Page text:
When I was a kid, my concept of border walls was informed in equal measures by reality and art.
I remember watching evening news footage of the Berlin Wall, covered in razor wire and graffiti. It represented the Soviet architecture of oppression and tyranny in a land far away.
I also remember the nightmarish hammer march from Pink Floyd's video The Wall. The children marching. The children raging. That unforgettable bass riff.
Those images and that soundtrack swirled together in my mind to produce a healthy disgust for giant border walls. They were monuments of dystopian authoritarianism that led to isolation and imprisonment. They were structures built by totalitarian regimes and patrolled by cheerless guards wearing bedpan helmets.
Walls were built to keep people in, and hold progress out.
That notion was validated in November, 1989, when Germans finally attacked the Berlin Wall with pickaxes and sledgehammers, allowing long-suffering East Berliners to finally come through and buy a decent pair of jeans.
I'm older now, but my vision of border walls remains unchanged. They still represent the folly and foolishness of authoritarian regimes that don't understand history or human nature.
So when Donald Trump built his presidential campaign on an addlepated promise of building a "big, beautiful" wall along the Mexican border, it seemed like another stupid idea from a stupid man. But neither the candidate nor his proposal seemed real back then.
Never mind that estimates put the cost of building a Mexican border wall anywhere between $15 billion and $25 billion, plus an additional $700 million in annual maintenance fees. Or that that actual construction of a continuous border wall would be almost logistically impossible, thanks to areas of impassable terrain.
Even if it got built, it would be a pointless structure.
“Build a 10-foot wall and I’ll show you an 11-foot ladder,” said Obama's Homeland Security Secretary Jeh Johnson during a speech last September in North Carolina. “If somebody is motivated enough to leave Central America and travel the entire distance of Mexico and climb a 10,000-foot mountain, they’re not going to be deterred by a 10-foot wall.”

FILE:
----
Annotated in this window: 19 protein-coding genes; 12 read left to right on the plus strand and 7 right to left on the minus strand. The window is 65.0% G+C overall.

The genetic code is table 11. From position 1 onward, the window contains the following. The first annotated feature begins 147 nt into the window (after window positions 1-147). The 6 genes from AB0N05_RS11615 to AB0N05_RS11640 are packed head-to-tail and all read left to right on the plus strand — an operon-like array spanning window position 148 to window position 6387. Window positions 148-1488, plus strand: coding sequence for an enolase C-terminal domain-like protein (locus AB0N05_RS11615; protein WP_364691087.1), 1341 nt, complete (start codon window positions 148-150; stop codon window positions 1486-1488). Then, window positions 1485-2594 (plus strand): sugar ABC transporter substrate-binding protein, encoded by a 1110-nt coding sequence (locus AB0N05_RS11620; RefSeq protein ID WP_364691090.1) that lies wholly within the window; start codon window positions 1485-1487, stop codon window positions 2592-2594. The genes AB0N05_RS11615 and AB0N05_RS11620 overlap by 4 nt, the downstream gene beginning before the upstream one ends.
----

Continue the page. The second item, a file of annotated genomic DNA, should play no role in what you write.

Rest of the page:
Johnson said the U.S. already has all the border wall it needs—approximately 650 miles of wall and fence line in urban areas where it makes sense to have a wall.
Building additional fence lines through desolate areas of the Rio Grande Valley, along barren stretches of desert, or on a remote mountaintop makes no sense unless you have guard towers every several hundred feet. As Chapo Guzman can tell you, no wall is tall enough to tunnel under, especially if you have all day to dig.
Walls are an inconvenience, but not a deterrent. Even if Trump builds his wall 40-feet high as promised, people who are desperate enough to flee their homelands and enter the U.S. illegally will continue to find a way in—over, under, or around any wall.
The wall also won't stop criminals any more than outlawing drugs has stopped cartels. Just the opposite. Criminal activity always flourishes during prohibition, and a wall will only give birth to newer and bigger human-trafficking networks. It would give Mexico's cartels a new business venture to ensure their continued economic viability in the years ahead.
But logic and common sense haven't dampened Trump's fantasy. In his Orwellian world of alternative facts and superlative Spicerspeak, a big border wall makes sense.
So I say, let Trump build it. The sooner the better. And make sure he puts his name on it. It will literally be the biggest concrete failure of his presidency.
The United States needs a reality check. And maybe it will take a large, half-built and ineffective border wall to do the job.
The worst thing that could happen would be to postpone construction. If Trump is still campaigning on promises to build a border wall in 2020, it will be our failure, not his.
So let him build it now. The quicker it's built, the quicker it crumbles. And once Trump is gone from the presidency, we can tear down the wall like they did in Berlin in '89 and symbolically embrace our Mexican neighbors again.
We might even be able to convince Roger Waters to perform.